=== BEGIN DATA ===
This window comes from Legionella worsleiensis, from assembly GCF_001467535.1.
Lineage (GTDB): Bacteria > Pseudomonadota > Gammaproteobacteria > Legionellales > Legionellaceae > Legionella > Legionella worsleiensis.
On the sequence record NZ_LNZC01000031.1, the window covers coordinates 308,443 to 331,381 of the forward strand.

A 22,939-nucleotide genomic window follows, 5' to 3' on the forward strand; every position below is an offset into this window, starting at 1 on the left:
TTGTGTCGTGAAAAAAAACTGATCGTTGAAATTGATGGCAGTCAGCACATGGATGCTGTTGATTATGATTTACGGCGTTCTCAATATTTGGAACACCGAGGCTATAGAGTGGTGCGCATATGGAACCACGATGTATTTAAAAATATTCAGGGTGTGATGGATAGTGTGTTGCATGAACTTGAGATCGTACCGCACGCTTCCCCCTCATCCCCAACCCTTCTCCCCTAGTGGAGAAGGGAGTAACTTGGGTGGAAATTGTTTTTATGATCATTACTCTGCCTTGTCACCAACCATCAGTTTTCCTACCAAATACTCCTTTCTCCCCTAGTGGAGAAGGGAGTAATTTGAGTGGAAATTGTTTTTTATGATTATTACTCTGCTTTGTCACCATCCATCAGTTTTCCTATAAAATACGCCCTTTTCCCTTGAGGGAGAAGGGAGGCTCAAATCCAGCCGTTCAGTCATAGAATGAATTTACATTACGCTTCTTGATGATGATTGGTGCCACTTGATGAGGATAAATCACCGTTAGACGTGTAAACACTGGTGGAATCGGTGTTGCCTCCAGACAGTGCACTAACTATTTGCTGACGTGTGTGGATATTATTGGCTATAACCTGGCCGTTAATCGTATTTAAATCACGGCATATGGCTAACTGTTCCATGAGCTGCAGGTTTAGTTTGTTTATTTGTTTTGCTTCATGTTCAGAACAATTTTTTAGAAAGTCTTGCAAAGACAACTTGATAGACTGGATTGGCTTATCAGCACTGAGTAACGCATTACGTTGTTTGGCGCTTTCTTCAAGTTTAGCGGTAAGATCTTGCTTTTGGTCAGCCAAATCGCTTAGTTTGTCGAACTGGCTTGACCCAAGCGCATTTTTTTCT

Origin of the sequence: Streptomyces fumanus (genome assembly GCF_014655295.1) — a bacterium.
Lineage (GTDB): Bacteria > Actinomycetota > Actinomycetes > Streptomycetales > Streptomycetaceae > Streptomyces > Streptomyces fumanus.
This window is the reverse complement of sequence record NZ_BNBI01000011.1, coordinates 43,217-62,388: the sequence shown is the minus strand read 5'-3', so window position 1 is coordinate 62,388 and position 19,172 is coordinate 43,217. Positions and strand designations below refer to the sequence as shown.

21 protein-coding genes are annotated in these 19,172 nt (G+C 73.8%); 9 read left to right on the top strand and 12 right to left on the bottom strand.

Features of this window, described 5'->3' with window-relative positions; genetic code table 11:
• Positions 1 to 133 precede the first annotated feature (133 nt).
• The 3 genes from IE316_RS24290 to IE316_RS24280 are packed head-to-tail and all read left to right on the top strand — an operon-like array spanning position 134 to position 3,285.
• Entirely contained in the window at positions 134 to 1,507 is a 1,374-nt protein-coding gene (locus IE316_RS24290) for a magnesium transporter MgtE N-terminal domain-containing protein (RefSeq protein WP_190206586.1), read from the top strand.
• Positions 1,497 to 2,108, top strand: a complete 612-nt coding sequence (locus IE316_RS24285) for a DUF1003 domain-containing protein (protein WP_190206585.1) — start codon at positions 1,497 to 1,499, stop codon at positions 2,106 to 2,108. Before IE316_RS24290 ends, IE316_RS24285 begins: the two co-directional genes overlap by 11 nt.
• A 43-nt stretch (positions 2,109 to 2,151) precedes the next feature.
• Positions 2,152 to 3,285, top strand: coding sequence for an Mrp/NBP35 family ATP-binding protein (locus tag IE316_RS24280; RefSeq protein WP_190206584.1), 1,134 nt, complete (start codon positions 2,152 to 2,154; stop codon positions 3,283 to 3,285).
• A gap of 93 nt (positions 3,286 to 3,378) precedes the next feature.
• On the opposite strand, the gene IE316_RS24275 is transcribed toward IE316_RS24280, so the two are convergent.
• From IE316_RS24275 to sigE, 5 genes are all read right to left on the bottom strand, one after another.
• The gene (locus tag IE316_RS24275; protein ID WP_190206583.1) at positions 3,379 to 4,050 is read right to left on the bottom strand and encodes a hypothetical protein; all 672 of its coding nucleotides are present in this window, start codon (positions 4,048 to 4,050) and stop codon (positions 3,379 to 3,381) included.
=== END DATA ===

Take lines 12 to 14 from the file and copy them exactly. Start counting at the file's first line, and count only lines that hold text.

• The 3 genes from IE316_RS24290 to IE316_RS24280 are packed head-to-tail and all read left to right on the top strand — an operon-like array spanning position 134 to position 3,285.
• Entirely contained in the window at positions 134 to 1,507 is a 1,374-nt protein-coding gene (locus IE316_RS24290) for a magnesium transporter MgtE N-terminal domain-containing protein (RefSeq protein WP_190206586.1), read from the top strand.
• Positions 1,497 to 2,108, top strand: a complete 612-nt coding sequence (locus IE316_RS24285) for a DUF1003 domain-containing protein (protein WP_190206585.1) — start codon at positions 1,497 to 1,499, stop codon at positions 2,106 to 2,108. Before IE316_RS24290 ends, IE316_RS24285 begins: the two co-directional genes overlap by 11 nt.